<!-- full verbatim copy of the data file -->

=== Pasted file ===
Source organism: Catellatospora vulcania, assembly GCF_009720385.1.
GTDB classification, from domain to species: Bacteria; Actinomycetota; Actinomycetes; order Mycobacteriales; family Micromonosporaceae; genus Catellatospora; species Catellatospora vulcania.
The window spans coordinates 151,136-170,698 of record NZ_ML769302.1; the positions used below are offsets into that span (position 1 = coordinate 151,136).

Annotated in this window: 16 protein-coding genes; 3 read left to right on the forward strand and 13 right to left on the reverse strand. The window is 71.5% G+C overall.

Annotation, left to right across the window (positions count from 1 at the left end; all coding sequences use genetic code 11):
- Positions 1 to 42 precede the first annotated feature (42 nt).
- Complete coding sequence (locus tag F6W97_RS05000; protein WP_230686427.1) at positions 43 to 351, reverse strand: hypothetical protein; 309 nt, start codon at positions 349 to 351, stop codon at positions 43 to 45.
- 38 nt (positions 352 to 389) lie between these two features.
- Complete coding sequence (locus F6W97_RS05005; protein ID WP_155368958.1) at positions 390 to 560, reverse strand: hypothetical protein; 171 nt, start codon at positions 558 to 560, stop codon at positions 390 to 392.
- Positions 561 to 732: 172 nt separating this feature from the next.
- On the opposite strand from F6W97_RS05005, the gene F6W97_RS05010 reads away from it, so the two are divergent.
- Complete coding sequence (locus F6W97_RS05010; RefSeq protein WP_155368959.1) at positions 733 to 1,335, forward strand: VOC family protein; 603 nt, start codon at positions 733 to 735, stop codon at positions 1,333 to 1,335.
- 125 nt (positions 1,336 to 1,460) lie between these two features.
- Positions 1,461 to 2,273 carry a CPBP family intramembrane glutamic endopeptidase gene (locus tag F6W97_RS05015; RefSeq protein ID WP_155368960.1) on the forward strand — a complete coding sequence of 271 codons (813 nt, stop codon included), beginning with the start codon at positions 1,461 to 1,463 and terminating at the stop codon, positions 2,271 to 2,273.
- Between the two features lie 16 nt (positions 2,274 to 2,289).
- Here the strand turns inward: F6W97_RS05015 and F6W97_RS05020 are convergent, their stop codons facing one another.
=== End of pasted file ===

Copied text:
Source organism: Catellatospora vulcania, assembly GCF_009720385.1.
GTDB classification, from domain to species: Bacteria; Actinomycetota; Actinomycetes; order Mycobacteriales; family Micromonosporaceae; genus Catellatospora; species Catellatospora vulcania.
The window spans coordinates 151,136-170,698 of record NZ_ML769302.1; the positions used below are offsets into that span (position 1 = coordinate 151,136).

Annotated in this window: 16 protein-coding genes; 3 read left to right on the forward strand and 13 right to left on the reverse strand. The window is 71.5% G+C overall.

Annotation, left to right across the window (positions count from 1 at the left end; all coding sequences use genetic code 11):
- Positions 1 to 42 precede the first annotated feature (42 nt).
- Complete coding sequence (locus tag F6W97_RS05000; protein WP_230686427.1) at positions 43 to 351, reverse strand: hypothetical protein; 309 nt, start codon at positions 349 to 351, stop codon at positions 43 to 45.
- 38 nt (positions 352 to 389) lie between these two features.
- Complete coding sequence (locus F6W97_RS05005; protein ID WP_155368958.1) at positions 390 to 560, reverse strand: hypothetical protein; 171 nt, start codon at positions 558 to 560, stop codon at positions 390 to 392.
- Positions 561 to 732: 172 nt separating this feature from the next.
- On the opposite strand from F6W97_RS05005, the gene F6W97_RS05010 reads away from it, so the two are divergent.
- Complete coding sequence (locus F6W97_RS05010; RefSeq protein WP_155368959.1) at positions 733 to 1,335, forward strand: VOC family protein; 603 nt, start codon at positions 733 to 735, stop codon at positions 1,333 to 1,335.
- 125 nt (positions 1,336 to 1,460) lie between these two features.
- Positions 1,461 to 2,273 carry a CPBP family intramembrane glutamic endopeptidase gene (locus tag F6W97_RS05015; RefSeq protein ID WP_155368960.1) on the forward strand — a complete coding sequence of 271 codons (813 nt, stop codon included), beginning with the start codon at positions 1,461 to 1,463 and terminating at the stop codon, positions 2,271 to 2,273.
- Between the two features lie 16 nt (positions 2,274 to 2,289).
- Here the strand turns inward: F6W97_RS05015 and F6W97_RS05020 are convergent, their stop codons facing one another.